Some unknown number of you read my humor blog by way of its RSS feed. I have no way of knowing. I suspect it's less than 18,200 though. It can be put on Reading pages for Dreamwidth users, though I suspect I'm the only one who does that either. But, well, here's the postings of the past week.
- If It Is Not The End Of The World, last week's big piece, about one of those things that keeps crossing my mind.
- Not To Gloat About What A Skillful Adult I Am as I make something out of buying a couple shirts from Meijer's.
- Statistics Saturday: What Textbooks You Need To Major In Mathematics so good luck buying them early.
- What’s Going On In The Phantom (Weekdays)? January – April 2018 Sightseeing and a possible revelation about a major baddie.
- What The Heck Happened To Nancy and Why Does It Look Weird? It has a new artist who probably isn't Bill Griffith.
- The 30th Talkartoon: Betty Boop’s Dizzy Red Riding Hood and a cartoon that doesn't quite get there.
- In Which My Calendar Wants Me To Do The Unthinkable and I get silly about an anagram.
- Explaining The Common Cold, this week's major piece.
All that done, let's peek back in at the Columbus Zoo and what used to be Wyandot Lake amusement park.
Some of where Sea Dragon's track crosses over itself. You can also see the train on the latter half of its circuit.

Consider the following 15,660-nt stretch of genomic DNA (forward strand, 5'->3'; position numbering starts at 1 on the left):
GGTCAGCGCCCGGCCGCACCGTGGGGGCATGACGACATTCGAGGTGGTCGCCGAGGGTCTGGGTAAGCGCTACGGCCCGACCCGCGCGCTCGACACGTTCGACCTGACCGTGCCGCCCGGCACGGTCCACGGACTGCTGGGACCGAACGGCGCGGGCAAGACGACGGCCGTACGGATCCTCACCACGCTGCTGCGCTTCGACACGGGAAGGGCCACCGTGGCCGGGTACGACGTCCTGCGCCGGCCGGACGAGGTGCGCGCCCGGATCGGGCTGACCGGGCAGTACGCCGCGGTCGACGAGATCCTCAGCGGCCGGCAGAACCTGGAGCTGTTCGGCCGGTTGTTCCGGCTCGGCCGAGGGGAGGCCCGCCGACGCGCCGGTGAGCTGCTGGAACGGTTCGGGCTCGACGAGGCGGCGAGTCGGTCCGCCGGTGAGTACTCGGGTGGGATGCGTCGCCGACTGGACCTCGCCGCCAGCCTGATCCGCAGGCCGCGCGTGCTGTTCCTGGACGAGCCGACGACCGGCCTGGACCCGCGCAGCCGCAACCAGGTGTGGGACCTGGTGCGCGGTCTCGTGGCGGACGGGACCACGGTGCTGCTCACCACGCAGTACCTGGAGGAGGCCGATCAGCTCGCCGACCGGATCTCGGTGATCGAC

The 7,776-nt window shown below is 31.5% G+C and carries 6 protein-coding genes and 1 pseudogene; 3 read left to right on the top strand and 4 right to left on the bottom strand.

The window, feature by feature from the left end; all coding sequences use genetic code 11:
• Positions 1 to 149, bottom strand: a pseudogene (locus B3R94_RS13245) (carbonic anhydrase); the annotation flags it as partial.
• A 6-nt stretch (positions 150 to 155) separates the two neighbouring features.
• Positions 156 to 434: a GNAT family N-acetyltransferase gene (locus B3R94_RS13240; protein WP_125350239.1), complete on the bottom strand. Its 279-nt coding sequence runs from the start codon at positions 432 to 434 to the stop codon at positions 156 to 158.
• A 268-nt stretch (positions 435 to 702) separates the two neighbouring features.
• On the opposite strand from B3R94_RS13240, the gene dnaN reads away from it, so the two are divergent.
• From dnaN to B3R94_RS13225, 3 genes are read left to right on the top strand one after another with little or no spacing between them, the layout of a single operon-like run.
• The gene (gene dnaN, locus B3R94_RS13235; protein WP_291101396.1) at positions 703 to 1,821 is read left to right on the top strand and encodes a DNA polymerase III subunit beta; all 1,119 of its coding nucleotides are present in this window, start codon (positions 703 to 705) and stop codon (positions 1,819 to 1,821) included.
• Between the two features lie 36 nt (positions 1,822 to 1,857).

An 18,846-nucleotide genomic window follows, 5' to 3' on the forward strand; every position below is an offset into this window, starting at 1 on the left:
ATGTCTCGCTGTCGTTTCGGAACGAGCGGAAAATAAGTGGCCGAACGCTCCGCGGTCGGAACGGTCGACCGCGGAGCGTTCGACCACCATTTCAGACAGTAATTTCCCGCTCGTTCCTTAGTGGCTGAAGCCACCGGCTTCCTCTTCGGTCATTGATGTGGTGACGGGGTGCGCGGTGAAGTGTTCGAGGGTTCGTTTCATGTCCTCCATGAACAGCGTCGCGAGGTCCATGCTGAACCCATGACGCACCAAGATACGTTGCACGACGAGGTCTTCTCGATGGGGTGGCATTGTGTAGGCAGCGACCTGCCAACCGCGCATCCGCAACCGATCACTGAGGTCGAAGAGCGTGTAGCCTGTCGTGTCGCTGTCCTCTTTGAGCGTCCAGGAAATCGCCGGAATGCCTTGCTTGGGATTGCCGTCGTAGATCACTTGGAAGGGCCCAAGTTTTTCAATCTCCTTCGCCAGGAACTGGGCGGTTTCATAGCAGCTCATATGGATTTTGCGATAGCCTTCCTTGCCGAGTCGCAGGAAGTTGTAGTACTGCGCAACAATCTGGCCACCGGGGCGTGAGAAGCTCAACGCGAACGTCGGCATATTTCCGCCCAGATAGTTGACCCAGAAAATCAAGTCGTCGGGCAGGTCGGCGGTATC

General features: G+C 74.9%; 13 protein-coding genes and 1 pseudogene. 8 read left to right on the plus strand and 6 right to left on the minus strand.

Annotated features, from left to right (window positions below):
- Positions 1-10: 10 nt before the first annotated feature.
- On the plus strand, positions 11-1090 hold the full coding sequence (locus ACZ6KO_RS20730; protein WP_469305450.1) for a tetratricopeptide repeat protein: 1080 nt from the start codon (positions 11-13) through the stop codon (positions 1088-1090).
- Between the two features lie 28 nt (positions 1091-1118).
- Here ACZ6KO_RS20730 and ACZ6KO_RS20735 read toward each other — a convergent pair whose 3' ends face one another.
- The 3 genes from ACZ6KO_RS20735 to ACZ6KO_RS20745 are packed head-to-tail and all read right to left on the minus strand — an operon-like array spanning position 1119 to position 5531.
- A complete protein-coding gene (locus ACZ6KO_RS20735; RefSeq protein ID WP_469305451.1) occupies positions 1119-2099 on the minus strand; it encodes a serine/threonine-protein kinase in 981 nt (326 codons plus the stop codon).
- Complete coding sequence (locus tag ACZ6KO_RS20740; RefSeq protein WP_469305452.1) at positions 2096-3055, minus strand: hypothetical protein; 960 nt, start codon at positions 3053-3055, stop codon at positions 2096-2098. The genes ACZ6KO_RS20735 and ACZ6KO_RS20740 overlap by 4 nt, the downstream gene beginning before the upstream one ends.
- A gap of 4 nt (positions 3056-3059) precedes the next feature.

And the entrance! Sea Dragon was sixty years old when we visited. Also it turns out we started walking in the exit half of the queue, although there was a light enough line that it didn't hurt us any.
And the launch station for the ride. The lift hill's on the right side. This is from the top of a small bridge over the lazy river.
And here's the lazy river, which was already nicely populated that early in the day. It was a pretty warm day by our May standards.
The launch station. I love a curved loading area.
Also loved: any roller coaster that still has the manually operated big levers for the brakes and train dispatch. Look at that!
Trivia: In April 1578 Giovanni Battista Benedetti, court mathematician for the Duke of Savoy, proposed a calendar reform with a correction of 21 days, which would place the winter solstice on the first of January. Source: The Calendar: The 5000-Year Struggle to Align the Clock and the Heavens --- and What Happened to the Missing Ten Days, David Ewing Duncan.
Currently Reading: Learning From The Wounded: The Civil War and the Rise of American Medical Science, Shauna Devine. See, I do most of my reading during meals and this isn't maybe the best choice, considering.